[You can read the entire interview, as well as a whole lot of other interesting tidbits, on Fucked Up's blog, Looking For Gold.]

Presented with statements like these, I find myself coming around to what friends of mine have been saying, about "Hidden World" being the most important hardcore record out right now. But not for the same reasons they're saying. Sure, the music is interesting and good--in fact, I'm finding that the album growing on me the more I listen to it. I'm starting to notice catchier elements to their riffs, and to find myself drawn in rather than repelled by the extended lengths of the songs, and their increased repetition of the three or four riffs each song is based around. It's becoming hypnotic rather than grating for me. But again, that's not what makes this album important.

I was at a show recently where I saw a couple of vegan straight edge bands. Now, bands like this are so uncommon as to be, for all intents and purposes, nonexistent in the Richmond hardcore scene. I used to see a lot of them a long time ago, but it had been years since I happened across any, and I was starting to think that they were a thing of the past. In some ways, seeing the two bands I saw (one of whom was from DC, the other of whom was from Philly) made me nostalgic for the shows I would go to in the mid to late 90s, when hardcore bands would talk about their songs when they played, and make declarations about their beliefs and the reasons they wrote the lyrics they'd written. But I also found the encouragements in the direction of things like veganism to be vaguely off-putting. When I was younger, I too tended to believe that the world would be a better place if everyone believed in the same things I did, and acted accordingly, but in recent years, I find myself turning completely away from that way of thinking. Instead, I don't want to tell anyone what to do. I want to be respectful of the opinions and decisions of others (at least up to the point where they start to infringe upon my rights). Fucked Up agree with me, and are making this their message--that the world is a better place with a multiplicity of viewpoints, none of which strive for dominance but instead are in a perpetual dialogue with all of those around them. Constant interaction with multiple different viewpoints allows all of us to grow and to learn, to refine our own beliefs and even occasionally to discard them when they become untenable.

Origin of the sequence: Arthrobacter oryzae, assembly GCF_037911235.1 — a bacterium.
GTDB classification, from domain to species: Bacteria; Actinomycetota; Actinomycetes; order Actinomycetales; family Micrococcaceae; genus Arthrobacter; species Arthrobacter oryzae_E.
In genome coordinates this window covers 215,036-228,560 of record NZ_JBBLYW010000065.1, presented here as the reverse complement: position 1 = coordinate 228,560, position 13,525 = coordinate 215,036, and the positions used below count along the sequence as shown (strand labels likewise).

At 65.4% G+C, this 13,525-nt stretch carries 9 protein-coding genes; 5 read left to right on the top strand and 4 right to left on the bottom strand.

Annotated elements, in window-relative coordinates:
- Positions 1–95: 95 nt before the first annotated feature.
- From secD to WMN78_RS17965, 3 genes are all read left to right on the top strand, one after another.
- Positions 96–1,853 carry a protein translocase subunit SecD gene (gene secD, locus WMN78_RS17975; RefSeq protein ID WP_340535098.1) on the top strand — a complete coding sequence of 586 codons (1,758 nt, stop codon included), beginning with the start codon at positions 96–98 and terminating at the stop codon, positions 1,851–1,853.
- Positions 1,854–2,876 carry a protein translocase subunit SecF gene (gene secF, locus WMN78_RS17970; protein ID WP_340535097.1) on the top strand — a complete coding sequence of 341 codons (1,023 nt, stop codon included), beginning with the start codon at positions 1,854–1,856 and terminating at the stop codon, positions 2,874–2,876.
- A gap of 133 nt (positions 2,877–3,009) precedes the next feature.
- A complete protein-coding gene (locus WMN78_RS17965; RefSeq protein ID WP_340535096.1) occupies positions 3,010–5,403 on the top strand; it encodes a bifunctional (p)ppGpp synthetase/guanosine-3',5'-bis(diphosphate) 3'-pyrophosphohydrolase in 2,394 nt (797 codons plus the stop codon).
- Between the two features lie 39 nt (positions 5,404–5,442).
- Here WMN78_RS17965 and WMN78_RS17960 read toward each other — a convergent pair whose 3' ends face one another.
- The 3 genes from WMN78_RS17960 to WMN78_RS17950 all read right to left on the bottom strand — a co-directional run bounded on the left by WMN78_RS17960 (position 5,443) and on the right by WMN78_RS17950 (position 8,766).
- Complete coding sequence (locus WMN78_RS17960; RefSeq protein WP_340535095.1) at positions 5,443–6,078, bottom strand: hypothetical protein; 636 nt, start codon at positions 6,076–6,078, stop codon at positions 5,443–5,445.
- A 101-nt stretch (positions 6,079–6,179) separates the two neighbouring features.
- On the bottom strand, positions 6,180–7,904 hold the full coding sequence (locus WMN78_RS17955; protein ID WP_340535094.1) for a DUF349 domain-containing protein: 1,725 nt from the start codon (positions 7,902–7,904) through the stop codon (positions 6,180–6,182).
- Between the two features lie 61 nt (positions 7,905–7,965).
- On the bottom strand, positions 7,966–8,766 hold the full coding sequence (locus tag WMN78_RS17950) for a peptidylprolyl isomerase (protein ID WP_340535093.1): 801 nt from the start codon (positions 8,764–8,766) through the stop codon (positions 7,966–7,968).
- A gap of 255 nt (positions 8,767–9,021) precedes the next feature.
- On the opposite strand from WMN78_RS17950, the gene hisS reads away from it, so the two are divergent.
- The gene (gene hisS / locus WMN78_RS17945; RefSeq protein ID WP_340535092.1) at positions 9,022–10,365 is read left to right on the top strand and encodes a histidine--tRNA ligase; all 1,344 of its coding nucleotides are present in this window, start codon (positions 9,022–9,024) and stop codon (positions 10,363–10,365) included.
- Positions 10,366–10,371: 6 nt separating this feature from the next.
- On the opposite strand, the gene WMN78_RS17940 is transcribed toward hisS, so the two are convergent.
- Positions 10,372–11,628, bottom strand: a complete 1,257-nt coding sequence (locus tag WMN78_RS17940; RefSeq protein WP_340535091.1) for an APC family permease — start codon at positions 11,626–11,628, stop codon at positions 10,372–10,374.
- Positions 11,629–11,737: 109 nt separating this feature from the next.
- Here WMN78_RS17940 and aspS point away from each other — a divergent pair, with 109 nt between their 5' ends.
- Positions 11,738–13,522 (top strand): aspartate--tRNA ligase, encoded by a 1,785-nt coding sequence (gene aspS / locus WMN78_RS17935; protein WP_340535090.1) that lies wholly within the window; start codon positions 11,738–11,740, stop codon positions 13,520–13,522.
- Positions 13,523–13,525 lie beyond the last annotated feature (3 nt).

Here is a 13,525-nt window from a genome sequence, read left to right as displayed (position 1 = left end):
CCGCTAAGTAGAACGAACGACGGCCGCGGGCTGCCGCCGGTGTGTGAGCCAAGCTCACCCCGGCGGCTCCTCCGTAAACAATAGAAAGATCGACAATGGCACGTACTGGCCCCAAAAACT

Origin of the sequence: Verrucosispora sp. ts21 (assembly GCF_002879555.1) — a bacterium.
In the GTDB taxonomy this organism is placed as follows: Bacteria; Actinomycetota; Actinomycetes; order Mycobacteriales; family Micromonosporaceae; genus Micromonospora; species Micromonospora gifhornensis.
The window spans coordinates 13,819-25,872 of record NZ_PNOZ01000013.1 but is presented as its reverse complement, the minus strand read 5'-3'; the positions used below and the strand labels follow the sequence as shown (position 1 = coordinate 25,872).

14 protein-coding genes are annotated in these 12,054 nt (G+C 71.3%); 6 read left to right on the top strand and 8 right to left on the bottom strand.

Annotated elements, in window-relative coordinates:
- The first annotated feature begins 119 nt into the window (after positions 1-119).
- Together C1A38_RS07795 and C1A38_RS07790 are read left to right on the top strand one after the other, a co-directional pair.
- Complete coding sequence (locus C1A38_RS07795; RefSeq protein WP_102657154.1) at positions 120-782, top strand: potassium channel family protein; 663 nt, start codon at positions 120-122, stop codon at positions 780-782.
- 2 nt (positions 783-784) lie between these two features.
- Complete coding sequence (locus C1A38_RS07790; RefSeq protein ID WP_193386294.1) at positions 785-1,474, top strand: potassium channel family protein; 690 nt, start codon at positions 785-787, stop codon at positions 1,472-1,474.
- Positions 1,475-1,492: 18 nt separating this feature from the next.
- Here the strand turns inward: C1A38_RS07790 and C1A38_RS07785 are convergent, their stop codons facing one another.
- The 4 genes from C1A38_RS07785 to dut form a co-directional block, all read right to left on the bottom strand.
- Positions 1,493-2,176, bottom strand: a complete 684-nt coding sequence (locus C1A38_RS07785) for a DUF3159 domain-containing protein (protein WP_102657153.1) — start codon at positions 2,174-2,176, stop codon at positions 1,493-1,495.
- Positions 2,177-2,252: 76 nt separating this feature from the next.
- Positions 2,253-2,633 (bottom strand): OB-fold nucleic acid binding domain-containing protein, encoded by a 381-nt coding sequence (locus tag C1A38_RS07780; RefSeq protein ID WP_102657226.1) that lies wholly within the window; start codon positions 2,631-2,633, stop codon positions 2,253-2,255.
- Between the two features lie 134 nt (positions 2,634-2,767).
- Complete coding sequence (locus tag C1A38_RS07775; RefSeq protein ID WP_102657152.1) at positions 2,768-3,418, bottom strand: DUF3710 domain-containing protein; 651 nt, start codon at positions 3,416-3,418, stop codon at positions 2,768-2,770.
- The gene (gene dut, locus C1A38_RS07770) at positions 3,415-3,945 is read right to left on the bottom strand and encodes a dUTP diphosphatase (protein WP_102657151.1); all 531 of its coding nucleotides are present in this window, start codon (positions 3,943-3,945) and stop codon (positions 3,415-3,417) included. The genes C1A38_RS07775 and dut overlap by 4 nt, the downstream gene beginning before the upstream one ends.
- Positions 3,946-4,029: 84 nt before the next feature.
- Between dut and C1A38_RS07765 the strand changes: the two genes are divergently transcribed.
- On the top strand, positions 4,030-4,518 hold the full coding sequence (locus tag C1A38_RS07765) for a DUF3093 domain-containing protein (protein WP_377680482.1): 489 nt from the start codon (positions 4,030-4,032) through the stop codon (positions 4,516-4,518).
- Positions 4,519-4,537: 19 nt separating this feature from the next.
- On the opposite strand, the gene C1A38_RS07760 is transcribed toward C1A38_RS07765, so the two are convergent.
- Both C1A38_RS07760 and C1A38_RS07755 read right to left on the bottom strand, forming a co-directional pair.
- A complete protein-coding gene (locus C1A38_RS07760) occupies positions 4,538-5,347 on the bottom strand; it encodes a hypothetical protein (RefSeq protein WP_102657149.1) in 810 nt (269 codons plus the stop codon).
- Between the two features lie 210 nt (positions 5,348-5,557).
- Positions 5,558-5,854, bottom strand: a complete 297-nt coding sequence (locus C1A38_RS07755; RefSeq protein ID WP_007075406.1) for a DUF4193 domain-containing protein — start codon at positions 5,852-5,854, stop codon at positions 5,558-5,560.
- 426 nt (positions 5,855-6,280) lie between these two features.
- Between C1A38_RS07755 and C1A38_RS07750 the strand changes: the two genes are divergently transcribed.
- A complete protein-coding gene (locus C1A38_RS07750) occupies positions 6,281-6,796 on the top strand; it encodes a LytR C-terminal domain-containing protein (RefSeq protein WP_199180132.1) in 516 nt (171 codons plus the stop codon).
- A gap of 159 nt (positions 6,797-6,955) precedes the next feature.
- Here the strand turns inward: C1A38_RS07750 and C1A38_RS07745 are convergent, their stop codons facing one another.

Maybe Fucked Up isn't breaking any new ground musically. Nonetheless, I'm starting to see a profound importance in their success and popularity. Maybe it's too much to hope for, that all the kids who buy "Hidden World" are paying as much attention to the words and other non-musical elements of Fucked Up, but if even a small amount of them do, it could lead to an increase in critical thinking, which could help hardcore as a scene progress beyond the immature desire to convert everyone into clones of itself, and instead lead to a more mature exchange of views and beliefs. For that reason, Fucked Up is important.

It'll be interesting to see where this all leads.

Fucked Up - Crusades